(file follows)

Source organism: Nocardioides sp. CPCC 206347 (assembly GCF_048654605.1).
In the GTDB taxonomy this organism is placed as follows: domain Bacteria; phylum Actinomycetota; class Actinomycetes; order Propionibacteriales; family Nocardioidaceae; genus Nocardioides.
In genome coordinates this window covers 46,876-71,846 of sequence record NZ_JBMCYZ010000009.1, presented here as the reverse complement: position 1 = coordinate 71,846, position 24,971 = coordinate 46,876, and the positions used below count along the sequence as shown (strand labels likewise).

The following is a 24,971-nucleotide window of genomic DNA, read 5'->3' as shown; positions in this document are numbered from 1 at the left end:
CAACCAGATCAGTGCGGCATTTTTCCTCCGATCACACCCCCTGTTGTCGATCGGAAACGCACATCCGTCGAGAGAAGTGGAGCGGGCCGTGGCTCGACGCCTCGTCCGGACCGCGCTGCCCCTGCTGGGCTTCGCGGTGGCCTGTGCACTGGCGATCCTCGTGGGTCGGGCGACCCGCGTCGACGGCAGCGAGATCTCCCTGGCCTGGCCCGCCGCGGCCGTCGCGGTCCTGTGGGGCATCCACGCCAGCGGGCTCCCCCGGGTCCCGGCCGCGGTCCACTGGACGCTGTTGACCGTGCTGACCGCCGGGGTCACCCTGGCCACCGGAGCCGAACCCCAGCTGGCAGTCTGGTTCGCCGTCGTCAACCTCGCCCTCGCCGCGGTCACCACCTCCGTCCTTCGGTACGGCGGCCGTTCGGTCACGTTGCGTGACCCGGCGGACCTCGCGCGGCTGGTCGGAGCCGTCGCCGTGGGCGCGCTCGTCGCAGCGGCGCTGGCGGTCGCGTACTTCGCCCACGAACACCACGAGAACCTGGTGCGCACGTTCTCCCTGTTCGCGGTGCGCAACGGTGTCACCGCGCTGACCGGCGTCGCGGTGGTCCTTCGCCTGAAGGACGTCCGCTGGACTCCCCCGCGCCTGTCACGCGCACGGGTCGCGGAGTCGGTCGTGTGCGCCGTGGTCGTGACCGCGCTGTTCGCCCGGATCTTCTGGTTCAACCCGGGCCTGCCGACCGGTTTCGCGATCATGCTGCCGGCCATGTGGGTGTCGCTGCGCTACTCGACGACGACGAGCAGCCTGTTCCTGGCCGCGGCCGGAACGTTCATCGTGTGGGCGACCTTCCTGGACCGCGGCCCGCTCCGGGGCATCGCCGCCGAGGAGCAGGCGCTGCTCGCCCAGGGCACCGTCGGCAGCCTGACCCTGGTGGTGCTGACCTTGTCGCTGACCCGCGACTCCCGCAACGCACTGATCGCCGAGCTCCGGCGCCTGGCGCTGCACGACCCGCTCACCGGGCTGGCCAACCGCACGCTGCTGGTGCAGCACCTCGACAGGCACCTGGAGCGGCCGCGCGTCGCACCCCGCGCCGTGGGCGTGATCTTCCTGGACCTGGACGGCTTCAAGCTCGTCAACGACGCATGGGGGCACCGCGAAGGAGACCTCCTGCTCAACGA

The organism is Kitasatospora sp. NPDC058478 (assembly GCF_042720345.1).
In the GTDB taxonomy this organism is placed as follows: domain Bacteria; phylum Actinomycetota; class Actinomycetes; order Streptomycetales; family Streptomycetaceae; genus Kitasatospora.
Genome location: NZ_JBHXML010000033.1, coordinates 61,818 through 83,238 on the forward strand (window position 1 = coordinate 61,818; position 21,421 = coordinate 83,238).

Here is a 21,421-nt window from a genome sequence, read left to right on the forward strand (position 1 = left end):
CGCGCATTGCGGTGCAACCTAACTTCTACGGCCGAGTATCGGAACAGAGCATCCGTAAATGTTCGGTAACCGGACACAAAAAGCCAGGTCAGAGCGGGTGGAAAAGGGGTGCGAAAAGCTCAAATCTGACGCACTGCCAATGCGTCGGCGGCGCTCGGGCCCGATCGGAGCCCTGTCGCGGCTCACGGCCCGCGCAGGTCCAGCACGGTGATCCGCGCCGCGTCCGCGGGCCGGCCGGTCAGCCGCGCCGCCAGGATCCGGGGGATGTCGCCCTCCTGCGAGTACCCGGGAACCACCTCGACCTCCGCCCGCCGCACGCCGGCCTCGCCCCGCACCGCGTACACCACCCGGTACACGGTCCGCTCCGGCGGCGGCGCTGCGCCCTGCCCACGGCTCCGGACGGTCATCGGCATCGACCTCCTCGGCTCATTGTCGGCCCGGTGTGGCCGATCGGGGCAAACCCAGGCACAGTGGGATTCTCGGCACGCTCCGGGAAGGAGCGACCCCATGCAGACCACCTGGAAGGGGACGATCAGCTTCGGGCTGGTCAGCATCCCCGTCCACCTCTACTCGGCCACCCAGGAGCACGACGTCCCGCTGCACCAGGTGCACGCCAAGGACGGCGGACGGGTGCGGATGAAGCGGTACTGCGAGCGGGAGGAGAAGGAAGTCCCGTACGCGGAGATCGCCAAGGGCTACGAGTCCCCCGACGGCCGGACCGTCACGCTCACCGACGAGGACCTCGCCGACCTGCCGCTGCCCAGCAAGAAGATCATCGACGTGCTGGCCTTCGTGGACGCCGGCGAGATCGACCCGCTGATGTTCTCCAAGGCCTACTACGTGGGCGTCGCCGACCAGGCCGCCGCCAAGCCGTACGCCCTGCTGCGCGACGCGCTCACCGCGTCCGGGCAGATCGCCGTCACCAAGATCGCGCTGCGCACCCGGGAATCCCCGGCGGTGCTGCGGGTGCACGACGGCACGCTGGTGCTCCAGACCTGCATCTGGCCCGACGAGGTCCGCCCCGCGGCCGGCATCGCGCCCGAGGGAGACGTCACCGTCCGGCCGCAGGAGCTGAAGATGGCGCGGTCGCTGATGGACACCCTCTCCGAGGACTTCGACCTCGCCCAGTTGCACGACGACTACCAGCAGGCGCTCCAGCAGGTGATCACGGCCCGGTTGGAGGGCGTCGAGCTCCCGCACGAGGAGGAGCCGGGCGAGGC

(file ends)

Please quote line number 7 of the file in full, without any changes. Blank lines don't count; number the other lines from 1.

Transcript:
In the GTDB taxonomy this organism is placed as follows: domain Bacteria; phylum Actinomycetota; class Actinomycetes; order Streptomycetales; family Streptomycetaceae; genus Kitasatospora.